SHIP. CORP. 152 155 2.3% 188 / 61

However, the party was not to last for long. After the markets remained rather apprehensive for most part of Thursday, the bears finally decided to have it their way. And this was not restricted to Thursday alone as the bear party continued well into Friday's trade. The Sensex lost nearly 3% within a span of two trading sessions from its intra-day highs on Thursday. Profit booking was largely witnessed across sectors. However, it must be noted that the selling seemed to have largely emanated from the domestic non-institutional camp of investors (including retail investors), as both - the FIIsand mutual funds (MFs) - had been net buyers in the first 4 trading sessions of the week putting in Rs 5 bn and over Rs 1 bn respectively.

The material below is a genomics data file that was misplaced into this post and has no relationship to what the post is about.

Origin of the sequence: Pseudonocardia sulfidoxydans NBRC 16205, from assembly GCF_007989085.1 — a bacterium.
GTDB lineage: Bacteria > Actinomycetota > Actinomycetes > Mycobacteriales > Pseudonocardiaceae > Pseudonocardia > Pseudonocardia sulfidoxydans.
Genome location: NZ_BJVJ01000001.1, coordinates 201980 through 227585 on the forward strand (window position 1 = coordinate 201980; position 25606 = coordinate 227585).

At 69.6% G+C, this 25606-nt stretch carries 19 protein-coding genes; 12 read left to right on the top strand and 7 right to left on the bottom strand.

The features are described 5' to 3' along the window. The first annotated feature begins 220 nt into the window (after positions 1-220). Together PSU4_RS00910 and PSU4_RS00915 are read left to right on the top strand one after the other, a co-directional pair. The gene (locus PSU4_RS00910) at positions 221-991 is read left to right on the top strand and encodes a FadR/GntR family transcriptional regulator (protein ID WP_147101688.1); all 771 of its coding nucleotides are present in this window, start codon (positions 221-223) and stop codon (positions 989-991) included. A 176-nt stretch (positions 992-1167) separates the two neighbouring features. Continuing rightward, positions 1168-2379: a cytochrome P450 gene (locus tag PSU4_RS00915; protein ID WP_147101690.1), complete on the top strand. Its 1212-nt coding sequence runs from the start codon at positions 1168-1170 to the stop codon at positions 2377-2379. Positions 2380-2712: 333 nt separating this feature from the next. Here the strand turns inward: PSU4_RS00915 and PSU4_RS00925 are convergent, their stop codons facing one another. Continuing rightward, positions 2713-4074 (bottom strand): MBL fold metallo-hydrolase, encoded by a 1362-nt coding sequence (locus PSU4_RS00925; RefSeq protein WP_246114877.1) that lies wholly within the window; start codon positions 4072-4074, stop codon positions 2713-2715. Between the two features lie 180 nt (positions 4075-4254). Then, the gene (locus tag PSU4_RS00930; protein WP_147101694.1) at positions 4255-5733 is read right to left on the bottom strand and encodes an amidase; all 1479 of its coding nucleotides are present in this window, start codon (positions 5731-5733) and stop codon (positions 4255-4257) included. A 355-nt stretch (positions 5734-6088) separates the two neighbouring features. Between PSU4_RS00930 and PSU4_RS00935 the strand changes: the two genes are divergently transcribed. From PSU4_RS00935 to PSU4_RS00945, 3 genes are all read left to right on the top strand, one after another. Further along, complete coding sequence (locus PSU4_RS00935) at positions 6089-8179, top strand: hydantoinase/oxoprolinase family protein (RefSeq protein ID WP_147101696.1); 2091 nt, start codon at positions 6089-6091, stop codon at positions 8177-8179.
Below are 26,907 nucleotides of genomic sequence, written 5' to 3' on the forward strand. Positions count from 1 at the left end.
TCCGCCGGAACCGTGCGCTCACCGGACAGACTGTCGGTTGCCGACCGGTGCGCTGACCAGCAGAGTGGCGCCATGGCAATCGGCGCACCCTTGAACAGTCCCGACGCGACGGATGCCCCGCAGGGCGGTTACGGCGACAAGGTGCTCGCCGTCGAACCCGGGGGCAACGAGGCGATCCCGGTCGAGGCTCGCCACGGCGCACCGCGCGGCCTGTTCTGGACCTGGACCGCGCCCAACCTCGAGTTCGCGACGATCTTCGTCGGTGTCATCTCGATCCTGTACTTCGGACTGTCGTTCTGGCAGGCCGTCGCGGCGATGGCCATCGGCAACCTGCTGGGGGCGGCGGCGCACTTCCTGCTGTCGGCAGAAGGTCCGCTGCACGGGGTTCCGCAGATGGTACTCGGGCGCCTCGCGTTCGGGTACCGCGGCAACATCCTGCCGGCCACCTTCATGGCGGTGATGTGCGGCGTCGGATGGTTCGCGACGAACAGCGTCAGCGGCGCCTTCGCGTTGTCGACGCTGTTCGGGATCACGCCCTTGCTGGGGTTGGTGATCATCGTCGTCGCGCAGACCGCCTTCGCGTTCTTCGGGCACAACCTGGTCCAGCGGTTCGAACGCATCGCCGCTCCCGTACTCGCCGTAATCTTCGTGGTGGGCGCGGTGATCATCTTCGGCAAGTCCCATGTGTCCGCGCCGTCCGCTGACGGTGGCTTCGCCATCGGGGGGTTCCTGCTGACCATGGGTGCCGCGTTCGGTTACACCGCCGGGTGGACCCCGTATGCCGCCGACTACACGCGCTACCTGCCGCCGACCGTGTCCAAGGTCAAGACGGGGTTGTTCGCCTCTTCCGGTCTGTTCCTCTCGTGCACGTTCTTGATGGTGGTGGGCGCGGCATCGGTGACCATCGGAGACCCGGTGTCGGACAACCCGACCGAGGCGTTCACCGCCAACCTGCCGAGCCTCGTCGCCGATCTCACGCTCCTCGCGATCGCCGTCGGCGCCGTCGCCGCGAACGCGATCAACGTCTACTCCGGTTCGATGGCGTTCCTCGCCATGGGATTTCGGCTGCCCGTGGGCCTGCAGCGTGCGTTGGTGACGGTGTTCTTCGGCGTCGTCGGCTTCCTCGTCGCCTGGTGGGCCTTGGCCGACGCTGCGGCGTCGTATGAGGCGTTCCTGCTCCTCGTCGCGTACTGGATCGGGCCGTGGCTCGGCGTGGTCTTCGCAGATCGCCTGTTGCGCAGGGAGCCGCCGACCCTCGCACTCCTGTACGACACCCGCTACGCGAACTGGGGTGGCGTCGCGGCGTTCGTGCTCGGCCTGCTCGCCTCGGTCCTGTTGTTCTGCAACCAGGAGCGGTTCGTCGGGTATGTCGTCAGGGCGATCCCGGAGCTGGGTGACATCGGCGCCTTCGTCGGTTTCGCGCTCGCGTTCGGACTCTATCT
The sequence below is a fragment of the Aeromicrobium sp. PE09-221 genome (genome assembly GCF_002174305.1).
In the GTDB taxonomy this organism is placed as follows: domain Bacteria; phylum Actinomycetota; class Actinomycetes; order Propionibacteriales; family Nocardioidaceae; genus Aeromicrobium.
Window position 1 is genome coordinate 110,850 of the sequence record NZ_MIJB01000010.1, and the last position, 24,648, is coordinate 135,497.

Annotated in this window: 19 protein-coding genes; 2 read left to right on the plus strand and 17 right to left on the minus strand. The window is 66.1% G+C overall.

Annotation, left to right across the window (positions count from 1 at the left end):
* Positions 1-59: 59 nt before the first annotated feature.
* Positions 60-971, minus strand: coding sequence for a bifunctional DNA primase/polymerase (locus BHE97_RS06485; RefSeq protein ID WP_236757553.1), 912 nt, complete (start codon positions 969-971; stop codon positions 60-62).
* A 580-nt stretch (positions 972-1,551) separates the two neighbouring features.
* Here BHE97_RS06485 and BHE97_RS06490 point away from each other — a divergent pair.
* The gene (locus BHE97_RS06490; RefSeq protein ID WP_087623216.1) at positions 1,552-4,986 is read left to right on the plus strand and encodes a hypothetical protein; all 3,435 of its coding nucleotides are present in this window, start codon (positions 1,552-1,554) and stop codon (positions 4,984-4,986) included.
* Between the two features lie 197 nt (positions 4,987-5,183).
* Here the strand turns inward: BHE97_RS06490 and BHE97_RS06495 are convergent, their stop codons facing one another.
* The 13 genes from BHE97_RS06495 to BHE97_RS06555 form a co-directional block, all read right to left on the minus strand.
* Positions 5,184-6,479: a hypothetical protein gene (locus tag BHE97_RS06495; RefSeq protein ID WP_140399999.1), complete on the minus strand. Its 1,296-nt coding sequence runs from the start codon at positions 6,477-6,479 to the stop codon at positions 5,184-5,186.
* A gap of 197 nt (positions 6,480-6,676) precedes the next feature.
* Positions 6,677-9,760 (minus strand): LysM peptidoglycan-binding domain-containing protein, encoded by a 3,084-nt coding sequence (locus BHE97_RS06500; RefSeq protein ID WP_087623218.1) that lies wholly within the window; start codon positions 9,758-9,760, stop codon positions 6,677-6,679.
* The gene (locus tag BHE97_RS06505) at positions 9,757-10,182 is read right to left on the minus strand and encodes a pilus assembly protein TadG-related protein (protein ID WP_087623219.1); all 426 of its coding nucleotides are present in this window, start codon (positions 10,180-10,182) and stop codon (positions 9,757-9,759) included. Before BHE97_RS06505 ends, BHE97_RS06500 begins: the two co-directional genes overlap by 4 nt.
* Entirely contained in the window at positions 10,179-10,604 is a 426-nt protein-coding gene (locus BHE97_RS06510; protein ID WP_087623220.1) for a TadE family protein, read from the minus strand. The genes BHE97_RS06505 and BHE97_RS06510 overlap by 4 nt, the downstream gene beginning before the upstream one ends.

Key losers over the week (NSE-50)
Company Price on
Apr 1 (Rs)
Price on
Apr 8 (Rs)
%
Change
52-Week
H/L (Rs)
TISCO 409 381 -6.9% 447 / 155
M&M 506 476 -5.8% 574 / 360
TATA POWER 362 342 -5.6% 430 / 213
INFOSYS 2,236 2,128 -4.8% 2,423 / 1,031
MARUTI 431 412 -4.4% 600 / 300

While there was no specific reason that could have led to investors staying on the sidelines and taking some profits off the table, it seemed largely the adoption of a cautious stance towards equities until a few India Inc. results start to flow and some clarity emerges on the broader earnings front. It must be noted that next week is slated to witness some key corporate results' announcements that include those of MphasiS BFL, Hero Honda, HDFC Bank, Infosys, ABB and Geometric Software.

Now, considering some key sector/specific developments during the week: